As for Misoprostol, its use in medical abortion practice was off-label until April 2014. Misoprostol is a synthetic prostaglandin E1 analog that began as a drug for gastric ulcer treatment. In medical VTP practice, this drug was used with an off-label indication, as it was originally indicated as “anti-ulcer, anti-acid.” In April 2014, the AIFA published a statement in the Official Gazette no. 83 of 9 April 2014 authorizing Misoone for the market, a medicine containing the active ingredient Misoprostol, indicated specifically “for the medical termination of intrauterine pregnancy, following the use of Mifepristone, to be implemented until the 49th day of amenorrhea.”

Regarding medical abortion regulation, the Ministry of Health published “Guidelines on voluntary termination of pregnancy with Mifepristone and Prostaglandins” on 24 June 2010, specifying clinical and nonclinical, “admission criteria of patients to the treatment based on: - Pregnancy in utero with amenorrhea within 49 days/gestational age ultrasound dating within 35 days - VTP request document/ certificate - Duly completed and signed informed consent – Willingness to be hospitalized until completion of procedure – Willingness to undergo remote monitoring, within 14-21 days of discharge …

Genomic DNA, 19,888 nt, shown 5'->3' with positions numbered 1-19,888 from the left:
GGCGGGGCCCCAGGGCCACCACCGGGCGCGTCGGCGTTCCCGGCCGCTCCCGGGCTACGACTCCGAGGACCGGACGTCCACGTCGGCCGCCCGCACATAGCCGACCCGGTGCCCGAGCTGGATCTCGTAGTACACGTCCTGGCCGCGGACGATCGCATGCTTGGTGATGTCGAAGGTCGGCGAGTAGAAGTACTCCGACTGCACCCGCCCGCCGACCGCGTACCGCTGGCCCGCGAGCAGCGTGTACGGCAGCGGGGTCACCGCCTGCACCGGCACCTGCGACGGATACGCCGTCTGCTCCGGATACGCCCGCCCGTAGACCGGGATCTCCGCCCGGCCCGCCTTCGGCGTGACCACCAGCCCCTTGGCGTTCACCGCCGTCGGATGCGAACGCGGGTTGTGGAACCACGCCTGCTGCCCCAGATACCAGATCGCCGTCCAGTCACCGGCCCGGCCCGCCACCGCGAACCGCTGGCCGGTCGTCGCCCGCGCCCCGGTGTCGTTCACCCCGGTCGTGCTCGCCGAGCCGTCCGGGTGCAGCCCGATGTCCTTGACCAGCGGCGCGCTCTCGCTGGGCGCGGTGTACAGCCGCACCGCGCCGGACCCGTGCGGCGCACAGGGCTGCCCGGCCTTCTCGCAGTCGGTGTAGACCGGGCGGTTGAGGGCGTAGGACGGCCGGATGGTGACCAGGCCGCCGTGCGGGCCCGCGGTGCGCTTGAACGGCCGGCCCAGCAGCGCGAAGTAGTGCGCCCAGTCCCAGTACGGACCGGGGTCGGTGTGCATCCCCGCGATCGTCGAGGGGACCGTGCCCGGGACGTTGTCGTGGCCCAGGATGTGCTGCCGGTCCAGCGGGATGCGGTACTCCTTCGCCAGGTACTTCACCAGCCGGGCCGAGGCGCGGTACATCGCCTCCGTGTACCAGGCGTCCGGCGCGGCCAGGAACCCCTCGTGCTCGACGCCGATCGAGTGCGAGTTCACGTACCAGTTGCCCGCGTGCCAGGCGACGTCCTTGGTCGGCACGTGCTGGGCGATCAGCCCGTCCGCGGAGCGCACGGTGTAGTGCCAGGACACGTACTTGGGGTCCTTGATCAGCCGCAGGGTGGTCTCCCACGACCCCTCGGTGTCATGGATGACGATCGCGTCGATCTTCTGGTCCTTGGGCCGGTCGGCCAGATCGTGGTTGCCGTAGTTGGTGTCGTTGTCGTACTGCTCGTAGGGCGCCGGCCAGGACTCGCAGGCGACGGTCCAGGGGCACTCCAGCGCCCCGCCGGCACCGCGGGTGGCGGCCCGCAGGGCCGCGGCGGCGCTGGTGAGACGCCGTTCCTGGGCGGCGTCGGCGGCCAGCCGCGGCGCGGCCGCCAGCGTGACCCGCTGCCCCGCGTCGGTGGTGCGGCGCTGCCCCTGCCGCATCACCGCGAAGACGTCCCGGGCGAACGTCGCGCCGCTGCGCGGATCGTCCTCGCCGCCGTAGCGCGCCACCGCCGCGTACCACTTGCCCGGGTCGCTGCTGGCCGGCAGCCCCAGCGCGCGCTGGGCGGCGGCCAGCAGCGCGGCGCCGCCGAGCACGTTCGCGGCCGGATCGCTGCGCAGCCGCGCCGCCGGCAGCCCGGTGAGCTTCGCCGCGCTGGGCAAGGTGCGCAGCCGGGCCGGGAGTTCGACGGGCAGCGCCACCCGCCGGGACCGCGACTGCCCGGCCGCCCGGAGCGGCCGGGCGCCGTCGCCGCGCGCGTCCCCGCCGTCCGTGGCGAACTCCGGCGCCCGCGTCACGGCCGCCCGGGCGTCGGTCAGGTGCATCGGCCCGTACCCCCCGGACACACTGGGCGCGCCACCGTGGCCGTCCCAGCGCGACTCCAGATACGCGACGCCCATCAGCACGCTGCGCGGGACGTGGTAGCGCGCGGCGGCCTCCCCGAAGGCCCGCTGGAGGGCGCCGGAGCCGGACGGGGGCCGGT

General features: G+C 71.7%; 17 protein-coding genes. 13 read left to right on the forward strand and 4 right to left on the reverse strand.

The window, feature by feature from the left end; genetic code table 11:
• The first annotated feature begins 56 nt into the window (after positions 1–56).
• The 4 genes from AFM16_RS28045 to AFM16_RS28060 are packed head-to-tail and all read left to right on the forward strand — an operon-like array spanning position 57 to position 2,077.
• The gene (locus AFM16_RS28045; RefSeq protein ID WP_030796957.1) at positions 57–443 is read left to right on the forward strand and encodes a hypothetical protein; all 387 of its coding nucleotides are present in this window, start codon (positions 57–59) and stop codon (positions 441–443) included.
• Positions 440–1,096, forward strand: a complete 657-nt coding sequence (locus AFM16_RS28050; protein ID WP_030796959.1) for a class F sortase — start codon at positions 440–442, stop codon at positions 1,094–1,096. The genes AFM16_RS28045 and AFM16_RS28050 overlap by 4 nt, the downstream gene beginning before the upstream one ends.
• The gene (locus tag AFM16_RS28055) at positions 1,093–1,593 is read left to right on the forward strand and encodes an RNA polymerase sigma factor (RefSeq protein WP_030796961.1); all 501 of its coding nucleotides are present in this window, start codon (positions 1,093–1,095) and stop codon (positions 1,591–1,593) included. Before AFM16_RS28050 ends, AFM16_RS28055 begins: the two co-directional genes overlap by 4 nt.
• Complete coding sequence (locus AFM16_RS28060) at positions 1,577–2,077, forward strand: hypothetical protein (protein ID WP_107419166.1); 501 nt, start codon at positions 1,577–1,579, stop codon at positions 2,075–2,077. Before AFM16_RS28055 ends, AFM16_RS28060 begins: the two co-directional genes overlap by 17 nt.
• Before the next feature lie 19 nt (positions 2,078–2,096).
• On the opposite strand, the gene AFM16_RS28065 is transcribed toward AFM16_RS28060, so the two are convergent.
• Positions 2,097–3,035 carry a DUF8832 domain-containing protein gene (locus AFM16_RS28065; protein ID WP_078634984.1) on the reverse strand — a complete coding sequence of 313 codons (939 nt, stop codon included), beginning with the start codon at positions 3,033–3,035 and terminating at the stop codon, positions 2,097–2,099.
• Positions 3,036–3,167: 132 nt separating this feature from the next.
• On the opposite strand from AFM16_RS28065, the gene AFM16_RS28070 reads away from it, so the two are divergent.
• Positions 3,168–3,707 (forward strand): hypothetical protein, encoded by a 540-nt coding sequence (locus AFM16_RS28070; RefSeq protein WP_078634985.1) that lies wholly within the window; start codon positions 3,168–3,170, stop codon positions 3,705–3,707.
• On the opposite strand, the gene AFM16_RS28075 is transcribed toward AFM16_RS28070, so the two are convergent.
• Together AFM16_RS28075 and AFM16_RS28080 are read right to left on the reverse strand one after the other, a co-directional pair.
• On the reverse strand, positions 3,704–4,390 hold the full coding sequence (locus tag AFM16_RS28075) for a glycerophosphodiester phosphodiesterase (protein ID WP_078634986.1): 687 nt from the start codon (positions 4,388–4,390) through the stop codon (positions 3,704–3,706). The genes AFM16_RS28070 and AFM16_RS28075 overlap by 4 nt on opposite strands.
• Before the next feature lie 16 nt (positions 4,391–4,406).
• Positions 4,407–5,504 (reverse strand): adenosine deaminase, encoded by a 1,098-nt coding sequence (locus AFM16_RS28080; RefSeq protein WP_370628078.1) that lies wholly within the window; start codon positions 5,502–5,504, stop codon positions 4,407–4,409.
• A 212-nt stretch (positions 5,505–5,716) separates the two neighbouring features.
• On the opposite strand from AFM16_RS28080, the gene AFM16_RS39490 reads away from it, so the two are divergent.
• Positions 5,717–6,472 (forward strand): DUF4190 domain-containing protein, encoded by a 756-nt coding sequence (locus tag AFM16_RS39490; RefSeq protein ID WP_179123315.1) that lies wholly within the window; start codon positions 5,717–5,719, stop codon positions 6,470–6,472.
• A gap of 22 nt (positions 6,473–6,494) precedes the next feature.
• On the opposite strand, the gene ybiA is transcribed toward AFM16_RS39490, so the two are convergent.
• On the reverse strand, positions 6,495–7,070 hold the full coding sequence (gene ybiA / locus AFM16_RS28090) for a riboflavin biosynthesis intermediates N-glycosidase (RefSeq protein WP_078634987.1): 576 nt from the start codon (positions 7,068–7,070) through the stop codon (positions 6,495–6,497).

The following should be taken into consideration: Clinical criteria: a) special clues that may be: - Fear of surgery – Allergies to anesthetics - Anatomical difficulties in accessing the uterine cavity b) absence of contraindications, such as: - Suspected ectopic pregnancy or adnexal masses not previously diagnosed (symptomatic uterine fibroids); - IUD in place - Severe anemia (Hb<7g/dl) - Allergy to one of the drugs - Hereditary porphyria - Coagulopathies or ongoing treatment with anticoagulants - Ongoing treatment with corticosteroids or adrenal insufficiency - Other serious systemic diseases (evaluation to be made by the doctor in charge, e.g., severe liver, kidney or respiratory disease, uncontrolled hypertension, cardiovascular disease (angina, valvular disease, arrhythmias, cardiac insufficiency) uncontrolled seizures, hyperpyrexia from unknown cause, complicated diabetes, immune deficiency (like AIDS) current intestinal disorders, etc.) - Breastfeeding - Seizures, cardiovascular and cerebrovascular diseases, current intestinal disorders.